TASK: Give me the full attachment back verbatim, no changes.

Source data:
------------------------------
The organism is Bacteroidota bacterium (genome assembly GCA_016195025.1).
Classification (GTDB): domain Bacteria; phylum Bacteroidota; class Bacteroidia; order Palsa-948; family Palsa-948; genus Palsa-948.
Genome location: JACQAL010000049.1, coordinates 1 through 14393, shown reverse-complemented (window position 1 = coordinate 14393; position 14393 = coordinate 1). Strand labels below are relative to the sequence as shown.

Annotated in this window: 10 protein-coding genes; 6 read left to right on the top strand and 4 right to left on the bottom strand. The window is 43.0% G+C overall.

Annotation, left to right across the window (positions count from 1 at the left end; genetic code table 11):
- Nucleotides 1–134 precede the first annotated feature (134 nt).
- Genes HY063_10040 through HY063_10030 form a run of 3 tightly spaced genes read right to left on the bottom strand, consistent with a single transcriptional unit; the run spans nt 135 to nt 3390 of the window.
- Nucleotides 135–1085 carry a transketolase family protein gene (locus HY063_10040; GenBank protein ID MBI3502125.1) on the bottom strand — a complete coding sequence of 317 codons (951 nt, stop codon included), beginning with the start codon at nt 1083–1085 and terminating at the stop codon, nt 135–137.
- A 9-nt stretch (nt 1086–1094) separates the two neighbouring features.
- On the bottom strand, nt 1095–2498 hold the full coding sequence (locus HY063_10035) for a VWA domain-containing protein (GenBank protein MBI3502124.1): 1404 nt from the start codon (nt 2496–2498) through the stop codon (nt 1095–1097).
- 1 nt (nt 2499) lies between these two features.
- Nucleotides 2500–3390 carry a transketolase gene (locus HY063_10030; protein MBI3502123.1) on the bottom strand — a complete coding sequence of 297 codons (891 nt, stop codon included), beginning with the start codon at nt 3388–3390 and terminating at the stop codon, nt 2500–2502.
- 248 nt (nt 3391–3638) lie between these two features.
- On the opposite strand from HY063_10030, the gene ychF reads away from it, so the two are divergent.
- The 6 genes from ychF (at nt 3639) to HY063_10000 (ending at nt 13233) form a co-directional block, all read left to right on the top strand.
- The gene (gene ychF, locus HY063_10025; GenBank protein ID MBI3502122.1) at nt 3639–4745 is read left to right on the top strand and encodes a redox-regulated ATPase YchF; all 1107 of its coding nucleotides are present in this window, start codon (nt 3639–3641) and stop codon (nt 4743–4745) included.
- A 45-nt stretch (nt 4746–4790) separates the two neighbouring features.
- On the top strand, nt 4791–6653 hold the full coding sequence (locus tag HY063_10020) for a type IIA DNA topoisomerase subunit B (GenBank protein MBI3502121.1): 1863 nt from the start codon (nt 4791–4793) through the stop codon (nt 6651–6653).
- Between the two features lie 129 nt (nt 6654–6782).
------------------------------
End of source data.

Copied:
The organism is Bacteroidota bacterium (genome assembly GCA_016195025.1).
Classification (GTDB): domain Bacteria; phylum Bacteroidota; class Bacteroidia; order Palsa-948; family Palsa-948; genus Palsa-948.
Genome location: JACQAL010000049.1, coordinates 1 through 14393, shown reverse-complemented (window position 1 = coordinate 14393; position 14393 = coordinate 1). Strand labels below are relative to the sequence as shown.

Annotated in this window: 10 protein-coding genes; 6 read left to right on the top strand and 4 right to left on the bottom strand. The window is 43.0% G+C overall.

Annotation, left to right across the window (positions count from 1 at the left end; genetic code table 11):
- Nucleotides 1–134 precede the first annotated feature (134 nt).
- Genes HY063_10040 through HY063_10030 form a run of 3 tightly spaced genes read right to left on the bottom strand, consistent with a single transcriptional unit; the run spans nt 135 to nt 3390 of the window.
- Nucleotides 135–1085 carry a transketolase family protein gene (locus HY063_10040; GenBank protein ID MBI3502125.1) on the bottom strand — a complete coding sequence of 317 codons (951 nt, stop codon included), beginning with the start codon at nt 1083–1085 and terminating at the stop codon, nt 135–137.
- A 9-nt stretch (nt 1086–1094) separates the two neighbouring features.
- On the bottom strand, nt 1095–2498 hold the full coding sequence (locus HY063_10035) for a VWA domain-containing protein (GenBank protein MBI3502124.1): 1404 nt from the start codon (nt 2496–2498) through the stop codon (nt 1095–1097).
- 1 nt (nt 2499) lies between these two features.
- Nucleotides 2500–3390 carry a transketolase gene (locus HY063_10030; protein MBI3502123.1) on the bottom strand — a complete coding sequence of 297 codons (891 nt, stop codon included), beginning with the start codon at nt 3388–3390 and terminating at the stop codon, nt 2500–2502.
- 248 nt (nt 3391–3638) lie between these two features.
- On the opposite strand from HY063_10030, the gene ychF reads away from it, so the two are divergent.
- The 6 genes from ychF (at nt 3639) to HY063_10000 (ending at nt 13233) form a co-directional block, all read left to right on the top strand.
- The gene (gene ychF, locus HY063_10025; GenBank protein ID MBI3502122.1) at nt 3639–4745 is read left to right on the top strand and encodes a redox-regulated ATPase YchF; all 1107 of its coding nucleotides are present in this window, start codon (nt 3639–3641) and stop codon (nt 4743–4745) included.
- A 45-nt stretch (nt 4746–4790) separates the two neighbouring features.
- On the top strand, nt 4791–6653 hold the full coding sequence (locus tag HY063_10020) for a type IIA DNA topoisomerase subunit B (GenBank protein MBI3502121.1): 1863 nt from the start codon (nt 4791–4793) through the stop codon (nt 6651–6653).
- Between the two features lie 129 nt (nt 6654–6782).